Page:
|By Roger Strukhoff||
|February 10, 2014 09:43 AM EST||
I want to build a cloud-driven datacenter. I want to build it alongside a newly installed fiber-optic network near my office on an old college campus in Northern Illinois.
I'm advising a company that has ambitious plans to reach a large number of consumers by end of 2015 with a social-media service that appears to me to be unique and wonderful. They/we are going to need the power of several hundred servers, maybe more.
As a long-time writer about cloud computing and one of the guys behind Cloud Expo, my natural inclination is to buy more public cloud. We're already running instances. As Conference Chair of the WebRTC Summit and Things Expo, I had better be a leading-edge sort of person.
But why not build? Virtualize our new servers and attendant resources, measure the services, and back them up with more public instances. Create a local, cloud-redundant, expandable hybrid cloud.
I've run the numbers, and they tilt in favor of building, over time. Plus, with this option we can employ some people locally (building and operating), become a major customer of the local utility co-op, and be responsible for our own outages.
Make It Someone Else's Problem
Or maybe I should just punt. Let this problem remain with the firm's current CTO, who's based in Chicago. He'll probably just buy more cloud until he realizes his opex budget becomes, in fact, more onerous than the combination of depreciated capital investment and operating costs we'll have in our hybrid cloud here in the boondocks.
If I build, my life will become an endless nightmare of details, decisions, screw-ups, and complexity. But if I buy, things won't be so different. It's a complex challenge scaling up to a couple of magnitudes beyond current needs.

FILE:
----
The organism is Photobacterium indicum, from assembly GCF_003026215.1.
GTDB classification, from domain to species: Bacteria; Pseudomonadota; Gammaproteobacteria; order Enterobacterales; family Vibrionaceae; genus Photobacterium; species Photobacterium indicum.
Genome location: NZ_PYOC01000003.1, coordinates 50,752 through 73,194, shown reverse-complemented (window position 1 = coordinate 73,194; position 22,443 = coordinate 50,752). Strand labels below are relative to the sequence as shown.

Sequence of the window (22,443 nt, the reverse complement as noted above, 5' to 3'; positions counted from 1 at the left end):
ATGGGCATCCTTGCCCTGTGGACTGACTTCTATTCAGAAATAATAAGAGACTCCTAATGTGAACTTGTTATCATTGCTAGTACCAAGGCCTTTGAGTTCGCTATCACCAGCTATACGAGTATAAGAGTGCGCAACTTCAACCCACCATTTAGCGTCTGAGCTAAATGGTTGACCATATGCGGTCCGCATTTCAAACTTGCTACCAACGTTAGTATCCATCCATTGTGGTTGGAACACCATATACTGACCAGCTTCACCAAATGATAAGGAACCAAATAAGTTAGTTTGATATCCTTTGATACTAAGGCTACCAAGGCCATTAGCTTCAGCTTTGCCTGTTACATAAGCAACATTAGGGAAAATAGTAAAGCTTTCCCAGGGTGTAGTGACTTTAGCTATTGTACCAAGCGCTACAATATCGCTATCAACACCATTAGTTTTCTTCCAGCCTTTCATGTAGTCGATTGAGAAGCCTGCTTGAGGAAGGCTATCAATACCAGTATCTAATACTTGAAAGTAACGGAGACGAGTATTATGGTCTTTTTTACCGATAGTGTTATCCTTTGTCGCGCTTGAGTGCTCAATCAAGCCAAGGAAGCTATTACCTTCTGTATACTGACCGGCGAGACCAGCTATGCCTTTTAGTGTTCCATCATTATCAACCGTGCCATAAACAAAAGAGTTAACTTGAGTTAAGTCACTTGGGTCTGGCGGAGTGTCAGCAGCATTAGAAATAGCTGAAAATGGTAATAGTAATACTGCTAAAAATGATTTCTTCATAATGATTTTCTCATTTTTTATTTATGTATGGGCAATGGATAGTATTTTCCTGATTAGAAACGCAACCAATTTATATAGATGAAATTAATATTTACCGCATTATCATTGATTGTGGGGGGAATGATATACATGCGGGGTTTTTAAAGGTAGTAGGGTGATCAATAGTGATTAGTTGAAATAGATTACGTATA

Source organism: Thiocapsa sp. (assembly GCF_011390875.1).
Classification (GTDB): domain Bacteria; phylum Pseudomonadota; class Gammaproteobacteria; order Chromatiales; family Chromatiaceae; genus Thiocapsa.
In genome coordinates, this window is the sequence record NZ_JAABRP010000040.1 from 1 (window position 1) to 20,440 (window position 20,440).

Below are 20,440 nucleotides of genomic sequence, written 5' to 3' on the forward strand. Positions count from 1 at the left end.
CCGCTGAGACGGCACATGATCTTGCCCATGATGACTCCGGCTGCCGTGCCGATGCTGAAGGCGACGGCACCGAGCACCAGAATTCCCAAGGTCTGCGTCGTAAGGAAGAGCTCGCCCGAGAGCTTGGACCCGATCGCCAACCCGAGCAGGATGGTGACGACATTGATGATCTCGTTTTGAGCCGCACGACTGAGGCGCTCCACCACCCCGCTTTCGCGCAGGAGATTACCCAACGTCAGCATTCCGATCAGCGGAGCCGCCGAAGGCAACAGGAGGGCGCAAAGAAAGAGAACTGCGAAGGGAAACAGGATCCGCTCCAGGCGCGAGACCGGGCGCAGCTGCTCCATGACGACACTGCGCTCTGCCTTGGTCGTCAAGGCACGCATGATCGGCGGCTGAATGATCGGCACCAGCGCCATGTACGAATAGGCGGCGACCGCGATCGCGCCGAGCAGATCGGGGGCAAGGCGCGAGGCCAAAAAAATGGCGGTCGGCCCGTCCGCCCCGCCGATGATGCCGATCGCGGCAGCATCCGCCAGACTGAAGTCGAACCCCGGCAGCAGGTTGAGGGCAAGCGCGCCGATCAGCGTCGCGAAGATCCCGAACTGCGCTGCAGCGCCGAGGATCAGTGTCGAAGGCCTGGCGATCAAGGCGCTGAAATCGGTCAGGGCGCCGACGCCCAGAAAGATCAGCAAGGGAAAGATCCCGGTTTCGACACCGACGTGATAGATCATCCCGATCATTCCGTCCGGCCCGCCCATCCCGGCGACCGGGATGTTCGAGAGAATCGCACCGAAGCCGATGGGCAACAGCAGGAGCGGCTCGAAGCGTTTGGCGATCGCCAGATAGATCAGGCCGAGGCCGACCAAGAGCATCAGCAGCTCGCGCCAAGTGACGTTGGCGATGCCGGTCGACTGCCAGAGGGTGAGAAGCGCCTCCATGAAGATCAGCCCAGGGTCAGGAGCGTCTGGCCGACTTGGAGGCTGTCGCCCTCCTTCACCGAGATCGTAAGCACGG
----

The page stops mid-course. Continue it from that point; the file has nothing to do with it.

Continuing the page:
Only if I punt will my life maintain the "stability" it currently has.
PaaS, IaaS, & IoT
Oh, we need to include a serious, new software-development effort as we scale up. We need PaaS. Or, in today's evolving terminology, has PaaS faded into the world of IaaS? Our programmers won't be here in the boondocks. Will they be better off with a public-cloud resource, or this local datacenter that I want to build?
We anticipate most people accessing our site with mobile devices, both from their homes and when they visit facilities we'll be running. We've thought about grabbing their MAC addresses so we can watch traffic patterns. Whether we do this or not, I can see an Internet of Things in our future as we watch the ebb and flow of many, many people.
Back to basics. Back to RAS. And back to the idea that I really want to build this thing. So how about a pilot project? I think I'll get that first rack, see if I can locate and run it properly, then build from there.
It should be fun.
In their session at 17th Cloud Expo, Hal Schwartz, CEO of Secure Infrastructure & Services (SIAS), and Chuck Paolillo, CTO of Secure Infrastructure & Services (SIAS), provide a study of cloud adoption trends and the power and flexibility of IBM Power and Pureflex cloud solutions. In his role as CEO of Secure Infrastructure & Services (SIAS), Hal Schwartz provides leadership and direction for the company.
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